WASHINGTON - We may share a name, but I have to admit I never felt any real connection to Paula Abdul. That is, until now.
I was in the Glass-Enclosed Nerve Center when I first learned that she was planning a Bat Mitzvah. A smile spread across my face as I heard the news, and I felt a special kinship.
It turns out this Paula is also studying to complete a circle, and make a long-delayed rite of passage a reality.
In May 2015, if all goes according to plan, I will finally get my chance. Long after I graduated from tween, to teen, to adulthood, I am going to fulfill a dream. I will chant a portion of the ancient Torah, wear a prayer shawl embroidered by my mother and join generations of other Jewish women in a ritual of commitment.
Now some folks might wonder: Why would a sane, grown woman commit to two years of study and countless hours of practice for what might be considered a symbolic event?
Technically, all Jewish kids automatically become Bar or Bat Mitzvah at 13 (for boys) or 12 1/2 (for girls) -- no ceremony needed. So why deal with all the time and hassles required to go through the ritual as an adult?
They are complicated questions, and as with anything dealing with faith, there are complicated answers as well.
Truth is, I missed out on the ceremony as a kid because my family moved when I was 12 and the young congregation we joined, though very egalitarian in other ways, did not yet offer Bat Mitzvahs.
As an adult, I have felt an increasing need to fill in the missing link. We all have important rituals in our lives. We celebrate birthdays and holidays, anniversaries and occasions joyous and sad. This is the ritual I need to complete me.
It is also for my 87-year-old mother, who says she intends to be front and center for my B'nai Torah -- the term my synagogue, Temple Micah, uses for the ceremony for adults.
And it is for my grandmother -- my beloved Nana -- who always told me to question, pray and thrive.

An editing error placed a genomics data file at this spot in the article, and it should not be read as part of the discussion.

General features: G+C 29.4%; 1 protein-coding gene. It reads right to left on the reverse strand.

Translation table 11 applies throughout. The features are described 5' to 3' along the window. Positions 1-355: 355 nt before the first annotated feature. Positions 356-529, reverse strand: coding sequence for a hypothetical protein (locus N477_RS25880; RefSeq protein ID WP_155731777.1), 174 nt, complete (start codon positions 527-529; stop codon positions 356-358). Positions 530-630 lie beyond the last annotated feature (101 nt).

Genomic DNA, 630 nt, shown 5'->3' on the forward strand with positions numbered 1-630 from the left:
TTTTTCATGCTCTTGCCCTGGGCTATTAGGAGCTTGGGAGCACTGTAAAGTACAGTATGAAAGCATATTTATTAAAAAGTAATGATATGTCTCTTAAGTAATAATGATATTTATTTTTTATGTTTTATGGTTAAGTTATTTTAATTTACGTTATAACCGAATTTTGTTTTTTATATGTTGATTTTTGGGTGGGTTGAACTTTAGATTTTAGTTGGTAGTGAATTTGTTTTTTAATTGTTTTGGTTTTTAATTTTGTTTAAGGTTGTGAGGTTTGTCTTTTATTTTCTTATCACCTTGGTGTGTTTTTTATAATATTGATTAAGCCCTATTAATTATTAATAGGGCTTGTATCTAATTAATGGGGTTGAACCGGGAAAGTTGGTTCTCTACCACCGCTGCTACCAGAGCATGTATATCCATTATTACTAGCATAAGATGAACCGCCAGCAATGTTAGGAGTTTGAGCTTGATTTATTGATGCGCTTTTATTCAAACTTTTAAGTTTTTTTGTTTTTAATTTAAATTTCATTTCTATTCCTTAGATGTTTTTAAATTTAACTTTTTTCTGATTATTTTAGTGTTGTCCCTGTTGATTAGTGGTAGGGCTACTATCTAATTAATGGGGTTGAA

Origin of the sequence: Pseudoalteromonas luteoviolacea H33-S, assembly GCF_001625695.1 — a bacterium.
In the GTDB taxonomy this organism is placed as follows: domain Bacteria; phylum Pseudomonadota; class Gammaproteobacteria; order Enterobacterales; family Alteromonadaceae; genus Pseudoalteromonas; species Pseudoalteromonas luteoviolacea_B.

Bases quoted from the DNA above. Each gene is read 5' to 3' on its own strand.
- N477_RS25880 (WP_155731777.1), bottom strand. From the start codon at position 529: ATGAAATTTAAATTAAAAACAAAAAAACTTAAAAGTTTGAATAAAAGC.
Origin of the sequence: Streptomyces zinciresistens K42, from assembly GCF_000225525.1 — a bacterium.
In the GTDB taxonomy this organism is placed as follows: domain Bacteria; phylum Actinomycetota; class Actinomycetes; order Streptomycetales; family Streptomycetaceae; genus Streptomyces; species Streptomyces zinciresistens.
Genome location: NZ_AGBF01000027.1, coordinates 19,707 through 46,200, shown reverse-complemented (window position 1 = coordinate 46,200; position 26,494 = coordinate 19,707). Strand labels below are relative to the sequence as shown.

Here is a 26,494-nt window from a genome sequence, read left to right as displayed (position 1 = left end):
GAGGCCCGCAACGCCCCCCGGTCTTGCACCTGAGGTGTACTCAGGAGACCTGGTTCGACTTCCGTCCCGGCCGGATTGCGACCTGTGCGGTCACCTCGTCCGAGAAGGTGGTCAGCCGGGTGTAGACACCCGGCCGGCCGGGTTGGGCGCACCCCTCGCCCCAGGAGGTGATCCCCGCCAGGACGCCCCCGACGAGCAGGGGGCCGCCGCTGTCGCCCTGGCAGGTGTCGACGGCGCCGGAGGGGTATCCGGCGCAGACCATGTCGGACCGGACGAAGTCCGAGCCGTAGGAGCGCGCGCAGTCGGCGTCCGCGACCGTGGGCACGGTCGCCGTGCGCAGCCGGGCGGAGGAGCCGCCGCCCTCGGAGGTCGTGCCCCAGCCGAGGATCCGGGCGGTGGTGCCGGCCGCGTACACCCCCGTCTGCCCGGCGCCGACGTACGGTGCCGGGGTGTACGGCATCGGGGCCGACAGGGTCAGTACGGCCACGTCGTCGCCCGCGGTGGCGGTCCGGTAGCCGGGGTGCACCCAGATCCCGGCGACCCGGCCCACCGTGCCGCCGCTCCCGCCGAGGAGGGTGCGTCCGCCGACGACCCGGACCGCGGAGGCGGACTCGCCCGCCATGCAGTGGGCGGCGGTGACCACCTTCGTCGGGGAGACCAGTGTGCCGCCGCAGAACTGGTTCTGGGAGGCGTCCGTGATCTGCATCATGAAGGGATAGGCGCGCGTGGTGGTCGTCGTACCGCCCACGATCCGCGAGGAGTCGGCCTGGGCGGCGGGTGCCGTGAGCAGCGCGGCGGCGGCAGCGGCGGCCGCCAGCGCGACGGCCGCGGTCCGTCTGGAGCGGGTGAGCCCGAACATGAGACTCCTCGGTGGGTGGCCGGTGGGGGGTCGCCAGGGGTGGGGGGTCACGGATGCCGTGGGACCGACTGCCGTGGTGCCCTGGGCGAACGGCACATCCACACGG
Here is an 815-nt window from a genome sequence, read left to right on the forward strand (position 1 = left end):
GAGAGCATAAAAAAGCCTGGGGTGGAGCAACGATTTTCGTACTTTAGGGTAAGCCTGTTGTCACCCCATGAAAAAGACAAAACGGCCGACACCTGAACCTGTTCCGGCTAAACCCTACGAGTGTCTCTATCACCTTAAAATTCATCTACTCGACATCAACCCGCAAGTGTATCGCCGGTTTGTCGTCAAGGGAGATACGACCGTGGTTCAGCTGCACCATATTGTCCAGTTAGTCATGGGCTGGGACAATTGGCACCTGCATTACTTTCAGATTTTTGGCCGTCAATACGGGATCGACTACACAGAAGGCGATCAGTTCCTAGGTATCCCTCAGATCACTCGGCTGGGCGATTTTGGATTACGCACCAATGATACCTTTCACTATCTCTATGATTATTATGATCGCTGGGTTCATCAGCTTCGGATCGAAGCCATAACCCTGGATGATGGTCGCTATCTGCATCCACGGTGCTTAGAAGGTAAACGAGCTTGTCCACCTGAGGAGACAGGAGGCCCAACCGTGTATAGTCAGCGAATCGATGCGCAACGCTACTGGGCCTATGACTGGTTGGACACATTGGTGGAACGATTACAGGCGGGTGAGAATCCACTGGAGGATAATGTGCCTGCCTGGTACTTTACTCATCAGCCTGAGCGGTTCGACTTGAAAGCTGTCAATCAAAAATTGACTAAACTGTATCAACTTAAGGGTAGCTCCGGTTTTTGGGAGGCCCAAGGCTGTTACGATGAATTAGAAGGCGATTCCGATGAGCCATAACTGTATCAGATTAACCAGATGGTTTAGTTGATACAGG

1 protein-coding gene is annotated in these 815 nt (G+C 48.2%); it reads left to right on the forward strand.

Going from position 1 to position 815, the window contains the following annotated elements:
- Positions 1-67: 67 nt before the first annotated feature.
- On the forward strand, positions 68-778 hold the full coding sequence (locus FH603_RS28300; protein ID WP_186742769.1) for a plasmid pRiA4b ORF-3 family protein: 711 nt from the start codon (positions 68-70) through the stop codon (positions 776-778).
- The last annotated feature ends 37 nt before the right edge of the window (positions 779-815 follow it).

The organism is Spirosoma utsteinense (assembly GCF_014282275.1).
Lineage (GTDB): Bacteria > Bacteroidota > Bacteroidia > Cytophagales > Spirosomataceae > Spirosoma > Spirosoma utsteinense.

Others in my B'nai Torah class have their own reasons for enduring two years of weekly lessons in preparation for our joint appearance before the congregation and assorted friends and family.
Unlike me, some grew up with no religious background at all and discovered their faith as young adults. Others are converts. And there are a few who want to do it for their kids.
But I love the idea put forward by one 20-something in the group. She wants to cross having a Bat Mitzvah off her bucket list.
I can relate to that one.
I can also relate to my sometime study partner, Stephanie. As we sit in class and go over lines of Hebrew letters -- gingerly treading through territory we first encountered as children in religious school -- we also talk about the grown or soon-to-be-grown kids in our lives.
And strangely enough, once we have practiced our Aleph Bet (that's basically Hebrew for our "ABCs"), we talk marathons.
I've run two … she's done one and now does other endurance events.
I bring this up for a reason. After class the other night, I went back to WTOP and got to talking with one of my colleagues. When I mentioned all the work and preparation for the B'nai Torah and wondered if I could do it all, he said if I could run a marathon, I could do this.
We laughed and parted ways. And then I got to thinking. Shawn was right. Some marathons are for the body. This one is for the soul.
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